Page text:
Derek Turner, research director at advocacy group Free Press, is skeptical about Frontier’s ability to deploy fiber-to-the-premises (FTTP) in remote areas. “Can Frontier handle FTTP deployment on this scale in rural areas? I can’t say; what I can say is they bought most of their existing FTTP assets from Verizon, so their track record in implementation is limited. Turner told Ars today. Turner has also criticized the FCC for allocating much of the RDOF funding to various ISPs in rich urban areas.

“I think the state is going to be screwed”

Capito isn’t the only West Virginia official who has objected to Frontier getting federal money, as revealed in a report from West Virginia Public Broadcasting last week. Mike Holstine, secretary-treasurer of the West Virginia Broadband Enhancement Council, called Frontier’s new funding “ incredible. ”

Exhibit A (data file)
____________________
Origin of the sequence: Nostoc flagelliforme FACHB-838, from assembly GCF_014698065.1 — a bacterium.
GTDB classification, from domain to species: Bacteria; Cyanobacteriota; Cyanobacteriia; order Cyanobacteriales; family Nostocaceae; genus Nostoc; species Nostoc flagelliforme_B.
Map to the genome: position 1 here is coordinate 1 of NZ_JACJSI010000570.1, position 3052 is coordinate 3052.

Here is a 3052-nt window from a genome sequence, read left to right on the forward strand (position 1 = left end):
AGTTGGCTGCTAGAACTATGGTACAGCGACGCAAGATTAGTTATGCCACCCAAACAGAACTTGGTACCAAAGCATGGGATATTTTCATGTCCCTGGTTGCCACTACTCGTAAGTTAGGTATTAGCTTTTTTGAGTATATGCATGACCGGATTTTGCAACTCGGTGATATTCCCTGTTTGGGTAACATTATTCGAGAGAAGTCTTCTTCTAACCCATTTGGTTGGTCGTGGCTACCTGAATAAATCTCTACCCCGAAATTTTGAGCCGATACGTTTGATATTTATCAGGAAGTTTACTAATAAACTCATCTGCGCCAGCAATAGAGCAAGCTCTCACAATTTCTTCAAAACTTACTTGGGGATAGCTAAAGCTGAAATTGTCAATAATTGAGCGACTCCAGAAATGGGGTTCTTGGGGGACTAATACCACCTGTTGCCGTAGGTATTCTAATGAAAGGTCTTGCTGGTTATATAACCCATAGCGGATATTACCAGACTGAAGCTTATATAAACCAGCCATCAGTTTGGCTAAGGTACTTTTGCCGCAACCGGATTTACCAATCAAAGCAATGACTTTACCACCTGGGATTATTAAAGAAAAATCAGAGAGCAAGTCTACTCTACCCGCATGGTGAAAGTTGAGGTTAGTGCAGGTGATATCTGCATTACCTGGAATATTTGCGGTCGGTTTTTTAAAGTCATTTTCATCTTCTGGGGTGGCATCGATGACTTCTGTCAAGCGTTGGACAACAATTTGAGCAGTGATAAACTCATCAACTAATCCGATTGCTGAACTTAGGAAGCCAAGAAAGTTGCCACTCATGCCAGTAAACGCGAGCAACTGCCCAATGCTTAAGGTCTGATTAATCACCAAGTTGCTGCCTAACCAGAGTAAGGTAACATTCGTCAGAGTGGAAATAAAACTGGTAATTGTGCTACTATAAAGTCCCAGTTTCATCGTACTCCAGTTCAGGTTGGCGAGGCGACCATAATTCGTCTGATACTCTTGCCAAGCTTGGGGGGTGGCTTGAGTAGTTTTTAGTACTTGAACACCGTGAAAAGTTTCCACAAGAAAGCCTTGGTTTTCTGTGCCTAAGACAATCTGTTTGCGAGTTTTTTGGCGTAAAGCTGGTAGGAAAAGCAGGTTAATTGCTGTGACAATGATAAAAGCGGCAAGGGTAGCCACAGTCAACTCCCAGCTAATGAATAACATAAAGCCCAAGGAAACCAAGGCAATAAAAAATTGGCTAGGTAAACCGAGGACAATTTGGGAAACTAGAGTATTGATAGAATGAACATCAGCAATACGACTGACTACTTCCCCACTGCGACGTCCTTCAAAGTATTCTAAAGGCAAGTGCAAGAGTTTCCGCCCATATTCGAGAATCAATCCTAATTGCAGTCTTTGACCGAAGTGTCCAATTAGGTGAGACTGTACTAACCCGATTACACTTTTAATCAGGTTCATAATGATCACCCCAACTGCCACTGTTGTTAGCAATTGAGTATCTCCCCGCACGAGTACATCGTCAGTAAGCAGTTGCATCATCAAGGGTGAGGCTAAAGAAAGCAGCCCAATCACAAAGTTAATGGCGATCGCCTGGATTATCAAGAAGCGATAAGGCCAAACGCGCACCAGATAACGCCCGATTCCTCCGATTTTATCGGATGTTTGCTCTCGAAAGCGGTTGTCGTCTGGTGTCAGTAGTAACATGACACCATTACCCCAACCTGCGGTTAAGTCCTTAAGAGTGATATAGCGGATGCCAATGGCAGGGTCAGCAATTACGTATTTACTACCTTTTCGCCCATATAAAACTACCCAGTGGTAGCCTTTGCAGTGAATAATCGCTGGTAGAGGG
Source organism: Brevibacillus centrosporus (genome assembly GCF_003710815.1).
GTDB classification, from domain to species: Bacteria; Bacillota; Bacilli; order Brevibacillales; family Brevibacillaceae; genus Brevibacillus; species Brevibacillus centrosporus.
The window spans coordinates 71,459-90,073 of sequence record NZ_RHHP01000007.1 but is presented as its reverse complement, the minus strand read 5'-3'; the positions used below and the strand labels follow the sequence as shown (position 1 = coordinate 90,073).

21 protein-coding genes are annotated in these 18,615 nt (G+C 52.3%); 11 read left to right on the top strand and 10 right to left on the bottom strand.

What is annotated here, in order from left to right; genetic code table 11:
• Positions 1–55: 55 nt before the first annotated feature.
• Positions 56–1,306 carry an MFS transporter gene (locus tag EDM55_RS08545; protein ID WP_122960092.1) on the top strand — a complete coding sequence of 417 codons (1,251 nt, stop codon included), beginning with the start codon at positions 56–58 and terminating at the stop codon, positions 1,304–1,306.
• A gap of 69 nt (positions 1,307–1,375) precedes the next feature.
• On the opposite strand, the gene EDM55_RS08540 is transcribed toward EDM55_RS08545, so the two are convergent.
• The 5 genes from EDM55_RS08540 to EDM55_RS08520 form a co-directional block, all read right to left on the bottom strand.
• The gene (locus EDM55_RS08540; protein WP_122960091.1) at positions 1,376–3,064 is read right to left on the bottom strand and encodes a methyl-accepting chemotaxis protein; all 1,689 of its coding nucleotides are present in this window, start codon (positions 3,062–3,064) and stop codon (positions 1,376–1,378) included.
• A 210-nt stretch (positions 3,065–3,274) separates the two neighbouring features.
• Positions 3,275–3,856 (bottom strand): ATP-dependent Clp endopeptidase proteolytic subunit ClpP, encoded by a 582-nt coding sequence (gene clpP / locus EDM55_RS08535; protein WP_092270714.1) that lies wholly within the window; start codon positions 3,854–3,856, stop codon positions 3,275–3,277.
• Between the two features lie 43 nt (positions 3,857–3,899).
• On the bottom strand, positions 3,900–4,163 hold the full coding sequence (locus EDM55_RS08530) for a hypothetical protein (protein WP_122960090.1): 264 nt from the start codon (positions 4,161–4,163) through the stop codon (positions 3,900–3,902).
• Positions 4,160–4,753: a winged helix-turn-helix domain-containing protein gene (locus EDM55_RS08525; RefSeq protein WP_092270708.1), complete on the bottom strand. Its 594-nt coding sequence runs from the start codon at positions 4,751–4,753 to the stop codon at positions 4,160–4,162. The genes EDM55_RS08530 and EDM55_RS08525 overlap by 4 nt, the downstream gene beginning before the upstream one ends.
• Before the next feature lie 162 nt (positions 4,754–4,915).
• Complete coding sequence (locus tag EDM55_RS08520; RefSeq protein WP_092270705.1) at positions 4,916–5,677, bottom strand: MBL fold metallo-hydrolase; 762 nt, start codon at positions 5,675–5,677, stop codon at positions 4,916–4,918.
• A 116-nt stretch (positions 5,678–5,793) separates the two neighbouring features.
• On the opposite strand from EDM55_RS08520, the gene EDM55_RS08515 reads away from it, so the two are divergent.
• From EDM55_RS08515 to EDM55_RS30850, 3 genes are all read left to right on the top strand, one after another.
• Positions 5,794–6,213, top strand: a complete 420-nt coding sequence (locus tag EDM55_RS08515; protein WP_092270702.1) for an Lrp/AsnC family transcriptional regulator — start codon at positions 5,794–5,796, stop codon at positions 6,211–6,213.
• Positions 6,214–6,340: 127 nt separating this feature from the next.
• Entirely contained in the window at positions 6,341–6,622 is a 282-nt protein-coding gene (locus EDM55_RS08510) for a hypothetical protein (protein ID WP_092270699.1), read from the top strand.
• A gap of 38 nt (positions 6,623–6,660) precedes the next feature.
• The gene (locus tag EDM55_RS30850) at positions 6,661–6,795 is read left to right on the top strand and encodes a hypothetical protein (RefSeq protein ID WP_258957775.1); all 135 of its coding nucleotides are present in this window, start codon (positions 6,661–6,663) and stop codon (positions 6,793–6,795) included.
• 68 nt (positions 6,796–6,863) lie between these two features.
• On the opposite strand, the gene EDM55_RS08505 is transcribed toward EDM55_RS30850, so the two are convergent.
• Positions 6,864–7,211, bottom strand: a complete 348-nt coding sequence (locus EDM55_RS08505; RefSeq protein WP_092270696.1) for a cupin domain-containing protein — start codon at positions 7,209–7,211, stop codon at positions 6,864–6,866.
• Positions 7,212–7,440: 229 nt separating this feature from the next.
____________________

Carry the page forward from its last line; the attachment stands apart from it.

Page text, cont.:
“‘I think the state is in trouble again’, [Holstine] said, referring to the Broadband Technology Opportunities Program scandal in which West Virginia was forced to repay nearly $ 5 million in federal funds in 2017 after regulators discovered Frontier had wasted it, ”the news report said.

Frontier has said it expects to emerge from Chapter 11 bankruptcy in early 2021. In addition to West Virginia, Frontier also won FCC funding in California, Connecticut, Florida, Illinois, New York, Pennsylvania, and Texas.

In May, Frontier completed the sale of its Northwestern US business to a newly formed ISP called Ziply Fiber. Named Frontier Communications Northwest in FCC filings, Ziply entered the RDOF auction and won funding in the state of Idaho, Montana, Oregon and Washington.